Community colleges have the broadest mission in our education system and are uniquely American institutions. They are charged with serving everyone. They offer the widest variety of degree and certificate programs while educating students with the largest range of academic preparedness.
Because of this, it is highly likely that you know someone who has benefitted from their local community college in some capacity. Perhaps it is that aunt of yours who went to Lincoln Land Community College (LLCC) to finish a nursing degree so she could get a better job, the couple across the street who took their children to College for Kids last summer, or your auto mechanic who was trained there. Maybe you earned your associate degree before heading off to the University of Illinois. Regardless, there isn’t another institution that has helped as many from so many different backgrounds as community colleges. It is for this reason that politicians from both parties will cite community colleges as at least part of the answer when confronted with our society’s most difficult questions.
In addition to the uniquely broad mission, LLCC is responsible for the largest community college district in Illinois in terms of land mass, stretching from Petersburg to Mt. Olive and from Nokomis to Beardstown. It comprises all or part of 15 counties in central and southern Illinois and covers 4,115 square miles. It would be impossible to serve this enormous region and the approximately 17,000 students annually with our Springfield campus alone. As the associate vice president for educational outreach, my primary focus is ensuring that people who may not reside in Springfield still have access to quality LLCC offerings.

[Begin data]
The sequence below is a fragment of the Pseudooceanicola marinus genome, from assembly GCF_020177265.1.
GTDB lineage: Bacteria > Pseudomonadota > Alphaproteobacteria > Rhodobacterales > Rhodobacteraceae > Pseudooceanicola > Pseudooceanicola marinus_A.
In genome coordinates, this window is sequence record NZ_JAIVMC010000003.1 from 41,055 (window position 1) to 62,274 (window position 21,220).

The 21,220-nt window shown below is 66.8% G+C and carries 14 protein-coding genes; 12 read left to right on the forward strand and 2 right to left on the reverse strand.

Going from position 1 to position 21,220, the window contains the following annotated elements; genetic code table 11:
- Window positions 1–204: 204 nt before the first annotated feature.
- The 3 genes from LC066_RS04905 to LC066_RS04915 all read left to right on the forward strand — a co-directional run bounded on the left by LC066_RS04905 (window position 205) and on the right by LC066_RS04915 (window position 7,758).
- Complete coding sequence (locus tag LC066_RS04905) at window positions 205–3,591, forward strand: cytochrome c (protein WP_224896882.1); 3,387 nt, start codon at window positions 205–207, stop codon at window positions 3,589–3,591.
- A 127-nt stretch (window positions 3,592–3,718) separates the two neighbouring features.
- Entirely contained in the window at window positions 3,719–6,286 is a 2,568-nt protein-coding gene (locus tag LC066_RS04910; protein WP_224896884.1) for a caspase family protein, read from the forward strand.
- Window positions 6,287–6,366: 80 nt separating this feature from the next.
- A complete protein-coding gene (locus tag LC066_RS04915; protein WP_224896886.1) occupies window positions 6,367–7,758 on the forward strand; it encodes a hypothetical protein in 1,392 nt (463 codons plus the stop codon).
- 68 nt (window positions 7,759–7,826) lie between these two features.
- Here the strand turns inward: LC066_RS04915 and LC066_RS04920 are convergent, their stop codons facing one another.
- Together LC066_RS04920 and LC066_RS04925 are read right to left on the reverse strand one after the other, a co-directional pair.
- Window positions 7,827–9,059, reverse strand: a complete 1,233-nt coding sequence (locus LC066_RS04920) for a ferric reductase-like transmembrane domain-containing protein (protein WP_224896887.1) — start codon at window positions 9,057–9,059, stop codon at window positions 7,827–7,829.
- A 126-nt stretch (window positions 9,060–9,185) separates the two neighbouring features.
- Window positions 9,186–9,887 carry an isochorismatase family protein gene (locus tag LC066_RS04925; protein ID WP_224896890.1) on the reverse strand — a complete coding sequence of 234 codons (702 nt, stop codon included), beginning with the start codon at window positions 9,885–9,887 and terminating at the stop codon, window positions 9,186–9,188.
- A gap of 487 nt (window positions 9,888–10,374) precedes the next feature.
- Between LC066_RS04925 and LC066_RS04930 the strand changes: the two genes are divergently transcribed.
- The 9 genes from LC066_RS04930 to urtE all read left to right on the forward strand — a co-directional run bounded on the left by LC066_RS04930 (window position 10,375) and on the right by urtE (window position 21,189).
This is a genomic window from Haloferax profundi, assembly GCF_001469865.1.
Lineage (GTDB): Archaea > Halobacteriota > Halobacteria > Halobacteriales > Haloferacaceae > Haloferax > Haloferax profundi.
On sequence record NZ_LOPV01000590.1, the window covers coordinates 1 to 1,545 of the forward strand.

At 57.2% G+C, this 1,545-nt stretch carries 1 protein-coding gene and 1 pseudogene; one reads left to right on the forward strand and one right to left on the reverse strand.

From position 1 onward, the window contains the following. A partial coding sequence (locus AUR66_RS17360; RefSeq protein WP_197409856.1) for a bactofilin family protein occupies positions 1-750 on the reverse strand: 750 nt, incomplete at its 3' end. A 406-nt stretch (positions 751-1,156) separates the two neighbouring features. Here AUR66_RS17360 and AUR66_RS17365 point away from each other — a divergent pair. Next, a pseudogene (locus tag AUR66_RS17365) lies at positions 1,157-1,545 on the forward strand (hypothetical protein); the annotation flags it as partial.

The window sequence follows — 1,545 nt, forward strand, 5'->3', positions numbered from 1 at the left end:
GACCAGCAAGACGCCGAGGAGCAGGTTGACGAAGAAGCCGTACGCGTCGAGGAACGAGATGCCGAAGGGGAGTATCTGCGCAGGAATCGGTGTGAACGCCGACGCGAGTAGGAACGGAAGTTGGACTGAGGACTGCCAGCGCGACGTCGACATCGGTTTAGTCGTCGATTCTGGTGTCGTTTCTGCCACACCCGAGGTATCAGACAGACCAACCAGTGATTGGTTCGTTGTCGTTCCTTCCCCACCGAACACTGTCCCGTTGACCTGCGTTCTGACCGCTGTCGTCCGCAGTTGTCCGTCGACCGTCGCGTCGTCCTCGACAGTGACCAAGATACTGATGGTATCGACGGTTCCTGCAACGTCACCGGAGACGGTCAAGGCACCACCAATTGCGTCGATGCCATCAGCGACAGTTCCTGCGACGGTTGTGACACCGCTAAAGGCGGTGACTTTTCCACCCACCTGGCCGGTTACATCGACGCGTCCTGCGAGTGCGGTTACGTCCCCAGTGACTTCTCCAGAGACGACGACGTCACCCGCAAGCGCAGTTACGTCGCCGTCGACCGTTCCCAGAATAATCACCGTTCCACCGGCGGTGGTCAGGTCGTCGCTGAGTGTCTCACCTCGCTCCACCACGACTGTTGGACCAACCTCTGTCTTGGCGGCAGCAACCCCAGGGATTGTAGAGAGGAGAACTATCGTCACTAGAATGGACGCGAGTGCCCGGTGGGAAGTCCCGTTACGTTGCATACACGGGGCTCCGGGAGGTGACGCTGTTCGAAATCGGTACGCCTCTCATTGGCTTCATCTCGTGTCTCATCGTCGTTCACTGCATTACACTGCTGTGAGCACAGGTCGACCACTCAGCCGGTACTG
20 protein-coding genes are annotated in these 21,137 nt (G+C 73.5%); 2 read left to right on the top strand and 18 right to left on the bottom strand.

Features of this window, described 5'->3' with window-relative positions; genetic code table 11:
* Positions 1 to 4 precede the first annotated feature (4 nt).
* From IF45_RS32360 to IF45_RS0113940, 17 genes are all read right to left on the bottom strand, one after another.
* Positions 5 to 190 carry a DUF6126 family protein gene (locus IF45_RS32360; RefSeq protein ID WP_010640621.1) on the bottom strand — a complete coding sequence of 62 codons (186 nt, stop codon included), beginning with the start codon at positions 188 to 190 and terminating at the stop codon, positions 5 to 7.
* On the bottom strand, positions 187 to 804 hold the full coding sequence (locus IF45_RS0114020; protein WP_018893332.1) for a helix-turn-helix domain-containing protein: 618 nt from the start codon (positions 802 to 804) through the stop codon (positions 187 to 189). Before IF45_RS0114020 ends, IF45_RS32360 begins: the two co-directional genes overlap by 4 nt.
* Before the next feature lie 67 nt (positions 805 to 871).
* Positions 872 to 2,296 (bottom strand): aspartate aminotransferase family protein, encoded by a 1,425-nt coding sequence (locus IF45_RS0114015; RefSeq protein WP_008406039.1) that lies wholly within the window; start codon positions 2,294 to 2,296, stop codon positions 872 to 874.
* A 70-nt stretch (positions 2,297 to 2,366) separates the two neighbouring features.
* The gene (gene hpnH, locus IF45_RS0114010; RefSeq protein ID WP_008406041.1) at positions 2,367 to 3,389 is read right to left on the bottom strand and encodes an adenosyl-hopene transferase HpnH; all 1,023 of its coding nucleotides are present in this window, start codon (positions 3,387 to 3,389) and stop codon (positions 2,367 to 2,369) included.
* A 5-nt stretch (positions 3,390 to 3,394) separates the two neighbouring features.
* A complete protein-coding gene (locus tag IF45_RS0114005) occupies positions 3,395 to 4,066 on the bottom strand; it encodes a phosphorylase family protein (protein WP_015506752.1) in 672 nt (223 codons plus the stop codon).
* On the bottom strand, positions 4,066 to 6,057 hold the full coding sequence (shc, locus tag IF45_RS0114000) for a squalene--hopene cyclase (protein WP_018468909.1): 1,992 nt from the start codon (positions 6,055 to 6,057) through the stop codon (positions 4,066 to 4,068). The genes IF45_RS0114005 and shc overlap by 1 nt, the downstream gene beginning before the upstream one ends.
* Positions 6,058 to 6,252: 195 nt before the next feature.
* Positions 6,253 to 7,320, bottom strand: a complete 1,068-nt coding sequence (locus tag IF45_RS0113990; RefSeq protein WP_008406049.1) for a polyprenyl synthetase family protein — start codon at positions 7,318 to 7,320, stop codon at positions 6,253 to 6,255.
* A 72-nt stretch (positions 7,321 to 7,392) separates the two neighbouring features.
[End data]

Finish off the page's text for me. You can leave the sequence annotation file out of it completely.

In addition to myriad online courses, LLCC has made a solid investment in buildings and facilities in Jacksonville, Taylorville, Litchfield, Beardstown and Hillsboro. These centers reflect the dynamic nature of our district and attempt to meet the needs of the students in these five cities and their surrounding areas. Because of these centers, students are able to overcome transportation obstacles that would for many be insurmountable otherwise. Students love these centers, and they play a vital educational role both for the college and their communities. The institutional investment in physical classroom space in these areas has resulted in safe, clean, modern learning environments that reflect the quality found on the Springfield campus. LLCC recognizes that students who live in rural areas also deserve high quality facilities. With these tremendous educational centers in place and enrollments remaining strong throughout these areas, in many cases our single greatest challenge is finding qualified instructors to teach the courses. LLCC relies on a combination of full- and part-time (adjunct) faculty to teach the courses at the centers.
Like our students, our adjunct faculty come from a range of backgrounds. Some work during the day and teach a course one or two nights a week. Some are retired, and teaching fulfills a personal goal for them. Some feel the experience will be of some use in reaching their ultimate career goals. Regardless, they all share a passion for student learning and the community college mission, providing our district with high quality, affordable higher education.
I began my career in higher education as an adjunct instructor. Because I found the work incredibly rewarding and my students so inspiring, I decided to pursue higher education as a career path. Perhaps you or someone you know share this passion as well or at least would like to talk to someone about the prospect of teaching in an adjunct capacity. If so, I encourage you to visit www.llcc.edu/hr for a list of teaching opportunities at the centers and in Springfield.